The challenge of saving for a deposit

Nov 4, 2016
With reports that the government bonus from the Help to Buy ISA cannot be used to pay for a deposit on a home, the challenge of getting a first-foot on the the property ladder just got even harder. Potential first-time buyers already face an incredible struggle.


Latest ONS house price index shows property prices jumping by an average of £3,000 month-on-month. That’s more than the monthly salary for a lot of aspirational home buyers. With house prices rising at this pace, deposit sizes are also increasing. Research from the CEBR suggests that the average first-time buyer now needs to save £48,198 for their deposit, a 117% increase on 10 years ago. Saving for a deposit currently remains the biggest barrier to home ownership in the UK.

The hurdles first-time buyers have to jump over to save for this deposit are also getting higher. The ONS states that rents have risen by an average 2.3% over the last year, effectively cancelling out the 1.8% growth in average annual earnings. Fuel bills, another major expense for most tenants, are also increasing by about £80 a year. With this uplift in the cost of living, half of renters can’t afford to save any income each month and a further 16% can’t save more than £50 per month. Even if renters can afford to put a little money away each month, low interest rates mean they’re unlikely to get a decent return, with average easy access savings accounts offering just 0.5% interest.

The government is trying to help, with Theresa May stating that tackling the housing crisis is one of her top priorities. They are still committed to building a million new homes by 2020 to increase the housing supply and control house price growth; the recent softening of language around needing a range of affordable tenures is very welcome. They’ve also offered a series of schemes to help first-time buyers, including starter homes and a range of affordable home ownership schemes. But this won’t be enough to take on the full challenge. The private sector has to do more to help. This is why we designed our model to help people locked out of home ownership, particularly those who are struggling to save for a deposit.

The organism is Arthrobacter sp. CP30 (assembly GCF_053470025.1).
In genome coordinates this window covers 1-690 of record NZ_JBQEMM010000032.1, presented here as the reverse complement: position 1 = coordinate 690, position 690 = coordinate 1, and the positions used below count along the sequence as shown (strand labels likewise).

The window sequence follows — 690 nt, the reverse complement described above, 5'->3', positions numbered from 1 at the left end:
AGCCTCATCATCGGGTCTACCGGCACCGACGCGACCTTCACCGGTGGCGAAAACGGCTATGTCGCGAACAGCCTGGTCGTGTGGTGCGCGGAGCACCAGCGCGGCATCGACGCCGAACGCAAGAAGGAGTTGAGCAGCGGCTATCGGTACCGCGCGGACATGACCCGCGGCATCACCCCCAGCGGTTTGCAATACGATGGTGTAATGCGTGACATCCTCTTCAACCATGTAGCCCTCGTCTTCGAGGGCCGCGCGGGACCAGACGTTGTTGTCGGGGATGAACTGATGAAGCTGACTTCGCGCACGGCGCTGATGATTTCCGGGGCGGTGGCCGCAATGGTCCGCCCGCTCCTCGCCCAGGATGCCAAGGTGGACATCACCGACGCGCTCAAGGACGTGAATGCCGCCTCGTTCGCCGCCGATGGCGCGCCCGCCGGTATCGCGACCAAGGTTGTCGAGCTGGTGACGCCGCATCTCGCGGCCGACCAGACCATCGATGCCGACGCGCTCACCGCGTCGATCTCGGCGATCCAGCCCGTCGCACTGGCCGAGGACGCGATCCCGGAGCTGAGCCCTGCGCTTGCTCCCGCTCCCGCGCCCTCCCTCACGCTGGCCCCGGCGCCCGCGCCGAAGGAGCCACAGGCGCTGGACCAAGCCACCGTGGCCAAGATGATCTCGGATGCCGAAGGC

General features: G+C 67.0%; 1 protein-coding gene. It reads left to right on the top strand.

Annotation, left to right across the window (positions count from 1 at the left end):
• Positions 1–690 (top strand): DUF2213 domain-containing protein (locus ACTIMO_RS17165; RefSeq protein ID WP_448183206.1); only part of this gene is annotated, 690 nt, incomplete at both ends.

We aim to provide an alternative route to home ownership by offering affordable rents at 80% of the market rate to help our tenants save. We also provide a gifted deposit of 10% of the property’s value when our tenants buy their home to make it easier for them to afford their dream of home ownership.

While our scheme will help increase home ownership, its only part of the solution. If we really want to see an uplift in the number of people able to get on the property ladder, greater co-operation between the government, local authorities and the housebuilders is essential. Widening the definition of ‘starter homes’ to include affordable rent-to-buy models like ours would be an excellent first-step. This would allow us to increase and accelerate the supply of affordable housing we could provide. This could help the private sector institutional investors to fund more alternative routes to homeownership, now that the traditional path for aspirational home owners is too steep for many.

Richard Connolly, CEO of Rentplus

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